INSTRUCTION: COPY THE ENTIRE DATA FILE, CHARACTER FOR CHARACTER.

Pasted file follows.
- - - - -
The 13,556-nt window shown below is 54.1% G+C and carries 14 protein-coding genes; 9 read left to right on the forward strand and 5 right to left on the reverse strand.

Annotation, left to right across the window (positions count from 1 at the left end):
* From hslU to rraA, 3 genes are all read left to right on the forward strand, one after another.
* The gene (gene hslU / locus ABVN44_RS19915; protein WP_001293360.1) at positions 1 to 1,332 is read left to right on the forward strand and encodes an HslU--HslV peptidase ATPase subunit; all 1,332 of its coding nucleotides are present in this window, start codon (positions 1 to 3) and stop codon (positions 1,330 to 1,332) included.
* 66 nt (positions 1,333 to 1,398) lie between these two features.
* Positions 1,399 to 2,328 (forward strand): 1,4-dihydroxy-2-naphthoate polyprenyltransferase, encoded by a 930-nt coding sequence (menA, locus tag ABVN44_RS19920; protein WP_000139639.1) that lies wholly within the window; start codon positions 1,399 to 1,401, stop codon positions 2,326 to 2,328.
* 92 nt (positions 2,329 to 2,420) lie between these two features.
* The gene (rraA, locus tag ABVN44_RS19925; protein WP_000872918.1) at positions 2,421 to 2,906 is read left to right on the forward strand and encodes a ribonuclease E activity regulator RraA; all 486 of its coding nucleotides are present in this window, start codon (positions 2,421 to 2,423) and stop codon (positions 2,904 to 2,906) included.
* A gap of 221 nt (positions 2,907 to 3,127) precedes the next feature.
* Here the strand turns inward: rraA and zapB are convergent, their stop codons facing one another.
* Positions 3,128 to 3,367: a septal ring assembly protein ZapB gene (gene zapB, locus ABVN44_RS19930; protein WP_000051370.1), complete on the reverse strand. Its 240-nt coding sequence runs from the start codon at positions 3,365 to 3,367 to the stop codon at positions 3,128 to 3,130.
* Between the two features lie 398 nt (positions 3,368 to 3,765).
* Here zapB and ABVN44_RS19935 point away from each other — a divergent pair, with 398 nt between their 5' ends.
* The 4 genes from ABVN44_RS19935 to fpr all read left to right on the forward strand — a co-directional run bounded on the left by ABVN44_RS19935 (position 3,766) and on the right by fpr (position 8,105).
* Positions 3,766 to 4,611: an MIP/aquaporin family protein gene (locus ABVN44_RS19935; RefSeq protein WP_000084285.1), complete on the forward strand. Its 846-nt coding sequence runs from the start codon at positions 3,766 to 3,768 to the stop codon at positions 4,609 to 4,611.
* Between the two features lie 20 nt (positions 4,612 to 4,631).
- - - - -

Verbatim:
The 13,556-nt window shown below is 54.1% G+C and carries 14 protein-coding genes; 9 read left to right on the forward strand and 5 right to left on the reverse strand.

Annotation, left to right across the window (positions count from 1 at the left end):
* From hslU to rraA, 3 genes are all read left to right on the forward strand, one after another.
* The gene (gene hslU / locus ABVN44_RS19915; protein WP_001293360.1) at positions 1 to 1,332 is read left to right on the forward strand and encodes an HslU--HslV peptidase ATPase subunit; all 1,332 of its coding nucleotides are present in this window, start codon (positions 1 to 3) and stop codon (positions 1,330 to 1,332) included.
* 66 nt (positions 1,333 to 1,398) lie between these two features.
* Positions 1,399 to 2,328 (forward strand): 1,4-dihydroxy-2-naphthoate polyprenyltransferase, encoded by a 930-nt coding sequence (menA, locus tag ABVN44_RS19920; protein WP_000139639.1) that lies wholly within the window; start codon positions 1,399 to 1,401, stop codon positions 2,326 to 2,328.
* 92 nt (positions 2,329 to 2,420) lie between these two features.
* The gene (rraA, locus tag ABVN44_RS19925; protein WP_000872918.1) at positions 2,421 to 2,906 is read left to right on the forward strand and encodes a ribonuclease E activity regulator RraA; all 486 of its coding nucleotides are present in this window, start codon (positions 2,421 to 2,423) and stop codon (positions 2,904 to 2,906) included.
* A gap of 221 nt (positions 2,907 to 3,127) precedes the next feature.
* Here the strand turns inward: rraA and zapB are convergent, their stop codons facing one another.
* Positions 3,128 to 3,367: a septal ring assembly protein ZapB gene (gene zapB, locus ABVN44_RS19930; protein WP_000051370.1), complete on the reverse strand. Its 240-nt coding sequence runs from the start codon at positions 3,365 to 3,367 to the stop codon at positions 3,128 to 3,130.
* Between the two features lie 398 nt (positions 3,368 to 3,765).
* Here zapB and ABVN44_RS19935 point away from each other — a divergent pair, with 398 nt between their 5' ends.
* The 4 genes from ABVN44_RS19935 to fpr all read left to right on the forward strand — a co-directional run bounded on the left by ABVN44_RS19935 (position 3,766) and on the right by fpr (position 8,105).
* Positions 3,766 to 4,611: an MIP/aquaporin family protein gene (locus ABVN44_RS19935; RefSeq protein WP_000084285.1), complete on the forward strand. Its 846-nt coding sequence runs from the start codon at positions 3,766 to 3,768 to the stop codon at positions 4,609 to 4,611.
* Between the two features lie 20 nt (positions 4,612 to 4,631).